Why does he baptize? There is no notion of John’s baptism of repentance (cf. Matt 3:1–12), because John’s baptism belongs solely to his witness. This becomes even clearer in the account of Jesus’ baptism in vv. 32–34. John is not depicted as an actor in Jesus’ baptism; John’s only role is to allude to it, for the text does not actually say that John baptized Jesus. God and the Spirit are the actors. Indeed, as vv. 31a and 33 make clear, John “knew” Jesus only because John had been told by God how to interpret the descent of the dove (v. 32).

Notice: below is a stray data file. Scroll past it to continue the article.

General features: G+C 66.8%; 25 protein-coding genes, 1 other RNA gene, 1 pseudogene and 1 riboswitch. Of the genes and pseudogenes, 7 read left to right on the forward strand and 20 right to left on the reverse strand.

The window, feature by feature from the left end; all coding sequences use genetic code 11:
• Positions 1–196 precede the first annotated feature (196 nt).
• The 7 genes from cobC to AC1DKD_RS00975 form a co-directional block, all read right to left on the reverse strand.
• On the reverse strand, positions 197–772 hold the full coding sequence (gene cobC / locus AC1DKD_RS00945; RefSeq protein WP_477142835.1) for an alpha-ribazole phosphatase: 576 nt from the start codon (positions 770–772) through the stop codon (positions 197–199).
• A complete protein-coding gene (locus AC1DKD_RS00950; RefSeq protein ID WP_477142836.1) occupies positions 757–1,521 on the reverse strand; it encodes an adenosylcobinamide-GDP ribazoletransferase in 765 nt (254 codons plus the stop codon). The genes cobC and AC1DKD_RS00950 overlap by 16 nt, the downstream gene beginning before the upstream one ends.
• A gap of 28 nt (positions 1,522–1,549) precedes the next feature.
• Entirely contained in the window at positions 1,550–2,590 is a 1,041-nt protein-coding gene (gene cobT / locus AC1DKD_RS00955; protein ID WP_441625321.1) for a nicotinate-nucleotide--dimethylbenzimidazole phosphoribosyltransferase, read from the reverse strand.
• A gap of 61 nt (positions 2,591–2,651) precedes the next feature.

John does not offer a detailed explanation, but rather uses the question to again point out the differences between himself and the Messiah. John quickly moves away from the topic of baptism to the person of Jesus. John does not depreciate the importance of baptism, but his baptism is not an end in itself. Its purpose is to point people to Christ (v. 31). John’s interest is in the Christ and in nothing less. So he proceeds to tell his inquisitors that the Great One stands among them, though they do not know him (cf. v. 11). Then he repeats the words about his coming after him (v. 15). Finally he brings out the greatness of the one who was to come by referring to his own personal unworthiness. He was not worthy to loosen the thongs of the great one’s sandal. Loosing the sandal was the task of a slave; a disciple could not be expected to perform it. There is a rabbinic saying (in its present form dating from c. a.d. 250, but probably much older): “Every service which a slave performs for his master shall a disciple do for his teacher except the loosing of his sandal-thong.” John selects the very task that the rabbinic saying stresses as too menial for any disciple, and declares himself unworthy to perform it. He is unworthy of the most menial of tasks for the one who was to come after him. Humility could scarcely take a lower place.